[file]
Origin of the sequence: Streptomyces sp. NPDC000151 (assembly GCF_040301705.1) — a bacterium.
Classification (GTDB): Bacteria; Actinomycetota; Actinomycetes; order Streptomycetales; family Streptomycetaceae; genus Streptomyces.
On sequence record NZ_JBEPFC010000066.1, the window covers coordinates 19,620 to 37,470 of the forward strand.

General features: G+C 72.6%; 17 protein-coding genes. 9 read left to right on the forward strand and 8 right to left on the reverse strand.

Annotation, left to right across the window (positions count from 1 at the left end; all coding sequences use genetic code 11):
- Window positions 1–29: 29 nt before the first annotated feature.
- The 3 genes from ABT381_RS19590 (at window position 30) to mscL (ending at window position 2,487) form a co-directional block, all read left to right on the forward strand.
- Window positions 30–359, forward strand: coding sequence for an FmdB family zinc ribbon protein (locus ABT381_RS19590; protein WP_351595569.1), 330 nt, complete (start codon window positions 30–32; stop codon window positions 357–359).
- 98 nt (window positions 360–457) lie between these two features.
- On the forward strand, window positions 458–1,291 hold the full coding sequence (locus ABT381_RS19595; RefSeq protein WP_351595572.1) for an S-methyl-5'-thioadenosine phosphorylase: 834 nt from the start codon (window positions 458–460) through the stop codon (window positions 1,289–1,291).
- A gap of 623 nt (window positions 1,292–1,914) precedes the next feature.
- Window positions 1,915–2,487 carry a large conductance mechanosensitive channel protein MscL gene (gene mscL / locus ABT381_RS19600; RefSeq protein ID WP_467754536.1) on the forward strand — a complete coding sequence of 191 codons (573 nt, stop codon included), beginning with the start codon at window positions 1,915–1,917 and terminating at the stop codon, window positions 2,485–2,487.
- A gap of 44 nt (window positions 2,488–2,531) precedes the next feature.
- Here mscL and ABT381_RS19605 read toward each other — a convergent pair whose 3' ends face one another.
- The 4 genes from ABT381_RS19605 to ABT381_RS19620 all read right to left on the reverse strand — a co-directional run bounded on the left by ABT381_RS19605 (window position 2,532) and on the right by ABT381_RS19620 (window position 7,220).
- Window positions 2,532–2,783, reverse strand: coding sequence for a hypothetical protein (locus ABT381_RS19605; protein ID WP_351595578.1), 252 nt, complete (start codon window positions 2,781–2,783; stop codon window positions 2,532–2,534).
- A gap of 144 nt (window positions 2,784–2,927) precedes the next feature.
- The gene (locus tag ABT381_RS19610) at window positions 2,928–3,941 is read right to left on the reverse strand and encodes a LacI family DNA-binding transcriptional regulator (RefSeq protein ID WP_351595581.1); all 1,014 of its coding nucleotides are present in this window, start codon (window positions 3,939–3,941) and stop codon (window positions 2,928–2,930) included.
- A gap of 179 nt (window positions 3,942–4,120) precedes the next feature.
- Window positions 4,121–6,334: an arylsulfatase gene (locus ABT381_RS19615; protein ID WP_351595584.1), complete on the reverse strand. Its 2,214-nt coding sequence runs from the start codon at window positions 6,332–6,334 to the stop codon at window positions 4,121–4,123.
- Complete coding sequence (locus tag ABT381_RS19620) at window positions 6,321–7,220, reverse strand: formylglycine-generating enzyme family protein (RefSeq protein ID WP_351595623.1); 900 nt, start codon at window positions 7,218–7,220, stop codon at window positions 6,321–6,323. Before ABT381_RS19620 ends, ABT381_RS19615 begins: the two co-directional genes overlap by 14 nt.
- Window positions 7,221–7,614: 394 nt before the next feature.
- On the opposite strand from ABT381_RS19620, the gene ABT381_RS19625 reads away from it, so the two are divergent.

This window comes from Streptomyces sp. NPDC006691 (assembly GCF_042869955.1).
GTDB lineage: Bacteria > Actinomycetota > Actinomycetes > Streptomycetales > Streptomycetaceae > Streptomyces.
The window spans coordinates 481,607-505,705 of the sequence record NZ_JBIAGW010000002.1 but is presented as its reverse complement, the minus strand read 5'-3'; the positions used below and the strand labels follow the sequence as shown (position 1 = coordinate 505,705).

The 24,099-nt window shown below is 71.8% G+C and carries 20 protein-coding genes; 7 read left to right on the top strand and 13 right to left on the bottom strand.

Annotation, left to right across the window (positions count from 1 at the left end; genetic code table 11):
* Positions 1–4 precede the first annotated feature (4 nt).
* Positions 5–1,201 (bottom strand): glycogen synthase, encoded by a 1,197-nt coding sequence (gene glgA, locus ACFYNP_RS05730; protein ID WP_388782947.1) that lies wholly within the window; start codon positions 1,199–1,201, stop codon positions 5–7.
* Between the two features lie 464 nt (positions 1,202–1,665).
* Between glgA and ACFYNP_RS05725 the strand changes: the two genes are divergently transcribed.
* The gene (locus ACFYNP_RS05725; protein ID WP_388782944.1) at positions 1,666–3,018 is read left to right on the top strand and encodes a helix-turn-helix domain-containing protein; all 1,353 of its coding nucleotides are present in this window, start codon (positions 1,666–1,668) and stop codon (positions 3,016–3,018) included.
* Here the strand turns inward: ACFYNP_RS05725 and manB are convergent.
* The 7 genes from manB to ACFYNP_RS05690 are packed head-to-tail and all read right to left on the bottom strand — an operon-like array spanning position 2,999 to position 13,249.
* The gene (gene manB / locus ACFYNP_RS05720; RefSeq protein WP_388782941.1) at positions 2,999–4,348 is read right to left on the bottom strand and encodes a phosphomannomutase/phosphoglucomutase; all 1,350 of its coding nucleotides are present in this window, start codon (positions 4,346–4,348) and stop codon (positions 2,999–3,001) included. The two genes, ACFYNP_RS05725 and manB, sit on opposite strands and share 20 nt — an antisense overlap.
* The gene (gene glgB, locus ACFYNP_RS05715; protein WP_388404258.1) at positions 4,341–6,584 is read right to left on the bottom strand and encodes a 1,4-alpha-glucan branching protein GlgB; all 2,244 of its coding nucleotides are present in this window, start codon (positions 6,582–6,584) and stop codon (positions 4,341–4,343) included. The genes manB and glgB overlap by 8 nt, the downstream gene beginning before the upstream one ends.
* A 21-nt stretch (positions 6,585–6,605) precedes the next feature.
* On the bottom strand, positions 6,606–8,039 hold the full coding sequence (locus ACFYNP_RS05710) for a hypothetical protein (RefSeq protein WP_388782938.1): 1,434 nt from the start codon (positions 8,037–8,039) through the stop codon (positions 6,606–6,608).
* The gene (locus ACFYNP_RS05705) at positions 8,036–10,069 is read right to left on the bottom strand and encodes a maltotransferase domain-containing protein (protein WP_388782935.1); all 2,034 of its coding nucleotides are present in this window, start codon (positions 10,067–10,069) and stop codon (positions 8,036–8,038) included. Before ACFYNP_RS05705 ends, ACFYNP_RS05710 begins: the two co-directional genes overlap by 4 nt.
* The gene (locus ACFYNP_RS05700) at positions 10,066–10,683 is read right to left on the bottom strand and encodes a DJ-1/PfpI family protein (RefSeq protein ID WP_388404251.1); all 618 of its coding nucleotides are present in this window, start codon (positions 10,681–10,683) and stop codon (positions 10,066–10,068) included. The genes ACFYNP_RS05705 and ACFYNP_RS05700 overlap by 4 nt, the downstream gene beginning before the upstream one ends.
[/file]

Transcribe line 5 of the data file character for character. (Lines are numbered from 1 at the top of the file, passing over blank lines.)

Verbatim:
Annotation, left to right across the window (positions count from 1 at the left end; all coding sequences use genetic code 11):